Article by Robert Morris and Marta Jewson
Two community activists who have devoted themselves to rebuilding New Orleans in different ways since Hurricane Katrina — one in revitalizing a neighborhood marked for abandonment, and the other in reforming the city’s troubled criminal justice system — will face each other in a runoff next month for an open seat on the New Orleans City Council, based on Tuesday night’s election results.
Unofficial results from early voting and ballots cast Tuesday show LaToya Cantrell leading with about 39 percent of the vote, followed by Dana Kaplan with 31 percent, which will lead to a Dec. 8 runoff between the two. Eric Strachan garnered about 24 percent of the vote, and Marlon “Buck” Horton took 6 percent.
Cantrell, a native of Los Angeles, campaigned heavily based on her experience leading Broadmoor back from the notorious post-Katrina “green dot” suggestion that it not be rebuilt, and her victory speech drew parallels between that effort and her campaign itself.
“Even being wrote off as a community, we proved them wrong by working together,” Cantrell said, thanking her supporters.
“All odds were against” the Cantrell campaign, she said, noting that it had far less money to spend on the race than the Strachan or Kaplan camps. She pledged to continue working to improve the lives of others, and ended her remarks with a meditation on the importance of her personal faith, leading her supporters in a rendition of the gospel spiritual “Victory is mine.”
“Victory is mine … I told Satan to get thee behind, victory today is mine,” Cantrell and her supporters sang. “Joy is mine, joy is mine, I know that joy is mine.”
To reach the runoff, Kaplan — a native New Yorker who moved to New Orleans after Hurricane Katrina to spearhead criminal-justice reform efforts — had to find more supporters than Strachan, a native New Orleanian with deep family and political roots around Uptown New Orleans. Kaplan’s campaign was buoyed in October by the endorsements of Mayor Mitch Landrieu, U.S. Rep. Cedric Richmond and a number of other city and state elected officials, as she noted in her remarks.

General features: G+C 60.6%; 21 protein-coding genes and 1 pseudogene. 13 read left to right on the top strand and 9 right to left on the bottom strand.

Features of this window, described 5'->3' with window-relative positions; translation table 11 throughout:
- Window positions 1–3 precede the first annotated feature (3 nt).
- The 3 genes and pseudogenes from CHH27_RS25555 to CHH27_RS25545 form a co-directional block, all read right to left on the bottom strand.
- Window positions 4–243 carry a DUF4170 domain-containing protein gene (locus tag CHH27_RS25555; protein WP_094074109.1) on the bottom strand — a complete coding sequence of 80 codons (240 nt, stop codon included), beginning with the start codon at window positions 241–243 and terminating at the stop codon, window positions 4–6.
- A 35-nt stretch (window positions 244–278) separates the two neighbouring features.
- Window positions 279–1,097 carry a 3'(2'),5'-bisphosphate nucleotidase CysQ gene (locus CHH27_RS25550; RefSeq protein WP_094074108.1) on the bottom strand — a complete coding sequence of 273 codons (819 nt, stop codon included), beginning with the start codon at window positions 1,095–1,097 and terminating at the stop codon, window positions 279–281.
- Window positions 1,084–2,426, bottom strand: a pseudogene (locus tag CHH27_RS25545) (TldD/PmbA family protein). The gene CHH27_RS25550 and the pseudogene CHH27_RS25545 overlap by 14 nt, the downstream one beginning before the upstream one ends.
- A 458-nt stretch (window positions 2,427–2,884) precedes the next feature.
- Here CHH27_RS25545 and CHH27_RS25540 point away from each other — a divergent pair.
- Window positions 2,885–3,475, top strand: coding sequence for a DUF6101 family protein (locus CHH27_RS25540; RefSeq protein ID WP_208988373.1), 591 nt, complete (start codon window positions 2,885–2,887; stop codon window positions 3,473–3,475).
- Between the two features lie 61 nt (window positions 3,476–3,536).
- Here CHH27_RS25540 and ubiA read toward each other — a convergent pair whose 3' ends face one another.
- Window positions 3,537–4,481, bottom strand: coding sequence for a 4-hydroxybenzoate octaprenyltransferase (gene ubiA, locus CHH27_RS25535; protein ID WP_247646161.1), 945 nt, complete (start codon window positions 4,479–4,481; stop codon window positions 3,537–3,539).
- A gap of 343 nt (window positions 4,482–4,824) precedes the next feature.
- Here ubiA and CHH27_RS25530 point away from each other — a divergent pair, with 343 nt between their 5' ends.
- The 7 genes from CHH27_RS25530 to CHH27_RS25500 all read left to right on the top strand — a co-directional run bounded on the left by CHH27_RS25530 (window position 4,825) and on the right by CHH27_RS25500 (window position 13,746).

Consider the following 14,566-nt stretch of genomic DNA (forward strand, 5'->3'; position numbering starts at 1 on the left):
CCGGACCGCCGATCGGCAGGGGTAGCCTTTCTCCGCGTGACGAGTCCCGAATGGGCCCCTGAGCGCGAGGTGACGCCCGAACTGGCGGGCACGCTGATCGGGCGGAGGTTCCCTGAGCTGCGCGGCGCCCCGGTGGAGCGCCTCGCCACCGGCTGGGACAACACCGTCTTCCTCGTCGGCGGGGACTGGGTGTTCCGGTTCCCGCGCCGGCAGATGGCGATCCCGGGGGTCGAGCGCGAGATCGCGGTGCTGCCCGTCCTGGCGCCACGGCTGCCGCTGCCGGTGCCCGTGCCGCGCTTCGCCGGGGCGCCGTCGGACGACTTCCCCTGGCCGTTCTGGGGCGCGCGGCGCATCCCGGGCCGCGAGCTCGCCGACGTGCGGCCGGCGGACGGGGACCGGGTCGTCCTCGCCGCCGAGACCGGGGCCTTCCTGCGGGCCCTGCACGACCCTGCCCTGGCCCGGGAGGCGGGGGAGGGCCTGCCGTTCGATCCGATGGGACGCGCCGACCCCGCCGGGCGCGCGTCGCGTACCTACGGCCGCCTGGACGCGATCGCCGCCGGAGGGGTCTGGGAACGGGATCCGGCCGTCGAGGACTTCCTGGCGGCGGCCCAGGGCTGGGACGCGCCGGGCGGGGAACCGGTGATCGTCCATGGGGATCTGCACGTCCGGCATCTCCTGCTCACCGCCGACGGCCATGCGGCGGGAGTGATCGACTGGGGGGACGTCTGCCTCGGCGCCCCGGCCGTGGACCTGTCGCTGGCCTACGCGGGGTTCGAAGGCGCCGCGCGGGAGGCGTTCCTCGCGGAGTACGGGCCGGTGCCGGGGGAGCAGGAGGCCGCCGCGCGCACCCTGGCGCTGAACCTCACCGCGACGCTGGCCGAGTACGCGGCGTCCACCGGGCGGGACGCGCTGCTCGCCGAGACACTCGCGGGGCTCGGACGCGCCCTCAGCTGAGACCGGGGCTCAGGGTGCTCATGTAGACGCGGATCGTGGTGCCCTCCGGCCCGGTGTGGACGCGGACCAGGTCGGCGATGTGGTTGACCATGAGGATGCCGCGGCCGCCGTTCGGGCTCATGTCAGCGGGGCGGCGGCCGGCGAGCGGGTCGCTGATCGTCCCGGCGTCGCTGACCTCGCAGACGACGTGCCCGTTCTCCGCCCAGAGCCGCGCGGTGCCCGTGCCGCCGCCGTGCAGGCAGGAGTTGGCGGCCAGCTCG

“I’m honored to have all these incredible community leaders, grassroots leaders and folks from every single neighborhood in District B here tonight,” Kaplan said. “We’ve got more work to do but I could not feel better about moving forward.”
James Harper, a defense attorney, said he began volunteering for Kaplan when she was still gathering signatures for her petition drive to get on the ballot because of her ability to lead New Orleans to a new strategy on criminal justice.
“The best thing about Dana is that she is somebody who will bring different groups in the community together,” Harper said. “She’s a uniter.”
Strachan, who met with supporters at Tipitina’s, could not be reached for comment after the results were tallied Tuesday evening.
Horton, however, arrived at Cantrell’s victory party after she finished speaking, and said he was visiting all three candidates to offer his congratulations. Horton said he had not made any plans to endorse in the runoff.
“I’m not even sure if it’ll make a difference,” Horton said. “I’m having fun. Now I’m going to let them do what they do.”
Robert Morris reported from the Cantrell victory party at Dijon restaurant, and Marta Jewson reported from the Kaplan victory party at the Twist bar at Mike’s on the Avenue. To read our live Election Night coverage and remarks from readers on Twitter, see the box below.